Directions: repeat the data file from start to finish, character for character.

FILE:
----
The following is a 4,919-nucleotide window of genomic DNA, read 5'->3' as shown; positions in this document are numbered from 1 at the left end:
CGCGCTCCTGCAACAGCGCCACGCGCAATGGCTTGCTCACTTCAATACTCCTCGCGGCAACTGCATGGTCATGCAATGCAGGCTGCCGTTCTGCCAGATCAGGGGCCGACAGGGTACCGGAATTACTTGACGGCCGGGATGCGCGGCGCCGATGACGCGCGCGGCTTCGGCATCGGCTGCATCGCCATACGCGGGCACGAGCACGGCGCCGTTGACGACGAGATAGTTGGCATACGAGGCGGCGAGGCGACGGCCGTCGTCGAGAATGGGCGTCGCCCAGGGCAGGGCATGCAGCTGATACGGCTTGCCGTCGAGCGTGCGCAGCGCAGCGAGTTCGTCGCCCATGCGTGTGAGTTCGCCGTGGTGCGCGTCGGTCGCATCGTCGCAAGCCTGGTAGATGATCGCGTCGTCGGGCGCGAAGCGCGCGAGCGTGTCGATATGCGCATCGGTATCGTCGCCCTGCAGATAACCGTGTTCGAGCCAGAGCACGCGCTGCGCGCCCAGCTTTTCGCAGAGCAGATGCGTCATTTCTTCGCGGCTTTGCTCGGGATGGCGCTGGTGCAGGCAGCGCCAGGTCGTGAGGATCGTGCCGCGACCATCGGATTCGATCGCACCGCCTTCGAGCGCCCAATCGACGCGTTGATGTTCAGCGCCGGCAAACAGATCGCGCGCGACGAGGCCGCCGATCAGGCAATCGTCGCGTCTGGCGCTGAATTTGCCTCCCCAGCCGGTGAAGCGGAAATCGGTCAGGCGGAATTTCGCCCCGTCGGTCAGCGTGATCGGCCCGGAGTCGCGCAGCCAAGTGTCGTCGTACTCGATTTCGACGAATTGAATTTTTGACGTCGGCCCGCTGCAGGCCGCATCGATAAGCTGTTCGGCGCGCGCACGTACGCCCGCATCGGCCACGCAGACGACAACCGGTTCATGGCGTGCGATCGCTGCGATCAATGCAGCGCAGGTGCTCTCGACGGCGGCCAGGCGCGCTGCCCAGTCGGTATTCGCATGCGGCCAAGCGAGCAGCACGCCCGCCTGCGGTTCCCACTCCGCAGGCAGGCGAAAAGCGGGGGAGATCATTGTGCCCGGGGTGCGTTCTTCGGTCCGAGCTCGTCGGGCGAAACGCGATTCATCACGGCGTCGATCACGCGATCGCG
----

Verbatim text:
The following is a 4,919-nucleotide window of genomic DNA, read 5'->3' as shown; positions in this document are numbered from 1 at the left end:
CGCGCTCCTGCAACAGCGCCACGCGCAATGGCTTGCTCACTTCAATACTCCTCGCGGCAACTGCATGGTCATGCAATGCAGGCTGCCGTTCTGCCAGATCAGGGGCCGACAGGGTACCGGAATTACTTGACGGCCGGGATGCGCGGCGCCGATGACGCGCGCGGCTTCGGCATCGGCTGCATCGCCATACGCGGGCACGAGCACGGCGCCGTTGACGACGAGATAGTTGGCATACGAGGCGGCGAGGCGACGGCCGTCGTCGAGAATGGGCGTCGCCCAGGGCAGGGCATGCAGCTGATACGGCTTGCCGTCGAGCGTGCGCAGCGCAGCGAGTTCGTCGCCCATGCGTGTGAGTTCGCCGTGGTGCGCGTCGGTCGCATCGTCGCAAGCCTGGTAGATGATCGCGTCGTCGGGCGCGAAGCGCGCGAGCGTGTCGATATGCGCATCGGTATCGTCGCCCTGCAGATAACCGTGTTCGAGCCAGAGCACGCGCTGCGCGCCCAGCTTTTCGCAGAGCAGATGCGTCATTTCTTCGCGGCTTTGCTCGGGATGGCGCTGGTGCAGGCAGCGCCAGGTCGTGAGGATCGTGCCGCGACCATCGGATTCGATCGCACCGCCTTCGAGCGCCCAATCGACGCGTTGATGTTCAGCGCCGGCAAACAGATCGCGCGCGACGAGGCCGCCGATCAGGCAATCGTCGCGTCTGGCGCTGAATTTGCCTCCCCAGCCGGTGAAGCGGAAATCGGTCAGGCGGAATTTCGCCCCGTCGGTCAGCGTGATCGGCCCGGAGTCGCGCAGCCAAGTGTCGTCGTACTCGATTTCGACGAATTGAATTTTTGACGTCGGCCCGCTGCAGGCCGCATCGATAAGCTGTTCGGCGCGCGCACGTACGCCCGCATCGGCCACGCAGACGACAACCGGTTCATGGCGTGCGATCGCTGCGATCAATGCAGCGCAGGTGCTCTCGACGGCGGCCAGGCGCGCTGCCCAGTCGGTATTCGCATGCGGCCAAGCGAGCAGCACGCCCGCCTGCGGTTCCCACTCCGCAGGCAGGCGAAAAGCGGGGGAGATCATTGTGCCCGGGGTGCGTTCTTCGGTCCGAGCTCGTCGGGCGAAACGCGATTCATCACGGCGTCGATCACGCGATCGCG